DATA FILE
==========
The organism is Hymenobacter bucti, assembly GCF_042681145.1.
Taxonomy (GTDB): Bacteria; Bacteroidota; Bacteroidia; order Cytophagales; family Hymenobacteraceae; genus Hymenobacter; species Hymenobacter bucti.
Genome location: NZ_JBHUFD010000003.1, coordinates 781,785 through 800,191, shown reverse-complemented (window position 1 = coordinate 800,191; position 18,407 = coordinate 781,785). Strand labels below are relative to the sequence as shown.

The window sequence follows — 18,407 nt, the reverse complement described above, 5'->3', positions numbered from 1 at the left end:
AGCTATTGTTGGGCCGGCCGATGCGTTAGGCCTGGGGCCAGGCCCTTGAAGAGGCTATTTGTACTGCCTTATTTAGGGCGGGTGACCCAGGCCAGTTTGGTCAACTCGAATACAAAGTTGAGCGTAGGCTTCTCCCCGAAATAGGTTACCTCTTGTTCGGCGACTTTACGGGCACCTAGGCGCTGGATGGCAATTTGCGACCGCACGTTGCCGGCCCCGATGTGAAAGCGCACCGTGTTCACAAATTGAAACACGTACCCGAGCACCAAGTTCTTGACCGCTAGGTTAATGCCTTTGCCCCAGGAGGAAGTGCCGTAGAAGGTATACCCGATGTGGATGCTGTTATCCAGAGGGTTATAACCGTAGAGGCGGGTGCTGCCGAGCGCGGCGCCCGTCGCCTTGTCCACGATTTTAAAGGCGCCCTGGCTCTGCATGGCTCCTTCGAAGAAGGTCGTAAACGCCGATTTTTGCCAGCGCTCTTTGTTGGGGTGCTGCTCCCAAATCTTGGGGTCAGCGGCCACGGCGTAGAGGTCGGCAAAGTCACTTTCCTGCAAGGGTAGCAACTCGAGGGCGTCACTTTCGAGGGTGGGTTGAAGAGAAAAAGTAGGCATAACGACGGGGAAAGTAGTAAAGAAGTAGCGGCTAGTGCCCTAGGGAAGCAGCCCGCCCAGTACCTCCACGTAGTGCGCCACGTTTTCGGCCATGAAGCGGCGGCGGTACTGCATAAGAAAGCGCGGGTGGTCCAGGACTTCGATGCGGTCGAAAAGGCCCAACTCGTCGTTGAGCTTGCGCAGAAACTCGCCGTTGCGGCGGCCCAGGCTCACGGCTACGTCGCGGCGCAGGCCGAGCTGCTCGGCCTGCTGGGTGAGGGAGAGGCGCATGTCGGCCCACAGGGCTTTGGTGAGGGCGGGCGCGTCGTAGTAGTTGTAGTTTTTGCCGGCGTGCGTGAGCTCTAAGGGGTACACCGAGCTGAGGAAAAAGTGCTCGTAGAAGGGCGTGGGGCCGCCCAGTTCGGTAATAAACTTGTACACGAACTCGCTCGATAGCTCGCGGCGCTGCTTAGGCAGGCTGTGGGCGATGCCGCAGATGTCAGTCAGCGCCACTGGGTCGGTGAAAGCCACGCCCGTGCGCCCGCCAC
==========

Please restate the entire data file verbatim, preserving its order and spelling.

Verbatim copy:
The organism is Hymenobacter bucti, assembly GCF_042681145.1.
Taxonomy (GTDB): Bacteria; Bacteroidota; Bacteroidia; order Cytophagales; family Hymenobacteraceae; genus Hymenobacter; species Hymenobacter bucti.
Genome location: NZ_JBHUFD010000003.1, coordinates 781,785 through 800,191, shown reverse-complemented (window position 1 = coordinate 800,191; position 18,407 = coordinate 781,785). Strand labels below are relative to the sequence as shown.

The window sequence follows — 18,407 nt, the reverse complement described above, 5'->3', positions numbered from 1 at the left end:
AGCTATTGTTGGGCCGGCCGATGCGTTAGGCCTGGGGCCAGGCCCTTGAAGAGGCTATTTGTACTGCCTTATTTAGGGCGGGTGACCCAGGCCAGTTTGGTCAACTCGAATACAAAGTTGAGCGTAGGCTTCTCCCCGAAATAGGTTACCTCTTGTTCGGCGACTTTACGGGCACCTAGGCGCTGGATGGCAATTTGCGACCGCACGTTGCCGGCCCCGATGTGAAAGCGCACCGTGTTCACAAATTGAAACACGTACCCGAGCACCAAGTTCTTGACCGCTAGGTTAATGCCTTTGCCCCAGGAGGAAGTGCCGTAGAAGGTATACCCGATGTGGATGCTGTTATCCAGAGGGTTATAACCGTAGAGGCGGGTGCTGCCGAGCGCGGCGCCCGTCGCCTTGTCCACGATTTTAAAGGCGCCCTGGCTCTGCATGGCTCCTTCGAAGAAGGTCGTAAACGCCGATTTTTGCCAGCGCTCTTTGTTGGGGTGCTGCTCCCAAATCTTGGGGTCAGCGGCCACGGCGTAGAGGTCGGCAAAGTCACTTTCCTGCAAGGGTAGCAACTCGAGGGCGTCACTTTCGAGGGTGGGTTGAAGAGAAAAAGTAGGCATAACGACGGGGAAAGTAGTAAAGAAGTAGCGGCTAGTGCCCTAGGGAAGCAGCCCGCCCAGTACCTCCACGTAGTGCGCCACGTTTTCGGCCATGAAGCGGCGGCGGTACTGCATAAGAAAGCGCGGGTGGTCCAGGACTTCGATGCGGTCGAAAAGGCCCAACTCGTCGTTGAGCTTGCGCAGAAACTCGCCGTTGCGGCGGCCCAGGCTCACGGCTACGTCGCGGCGCAGGCCGAGCTGCTCGGCCTGCTGGGTGAGGGAGAGGCGCATGTCGGCCCACAGGGCTTTGGTGAGGGCGGGCGCGTCGTAGTAGTTGTAGTTTTTGCCGGCGTGCGTGAGCTCTAAGGGGTACACCGAGCTGAGGAAAAAGTGCTCGTAGAAGGGCGTGGGGCCGCCCAGTTCGGTAATAAACTTGTACACGAACTCGCTCGATAGCTCGCGGCGCTGCTTAGGCAGGCTGTGGGCGATGCCGCAGATGTCAGTCAGCGCCACTGGGTCGGTGAAAGCCACGCCCGTGCGCCCGCCAC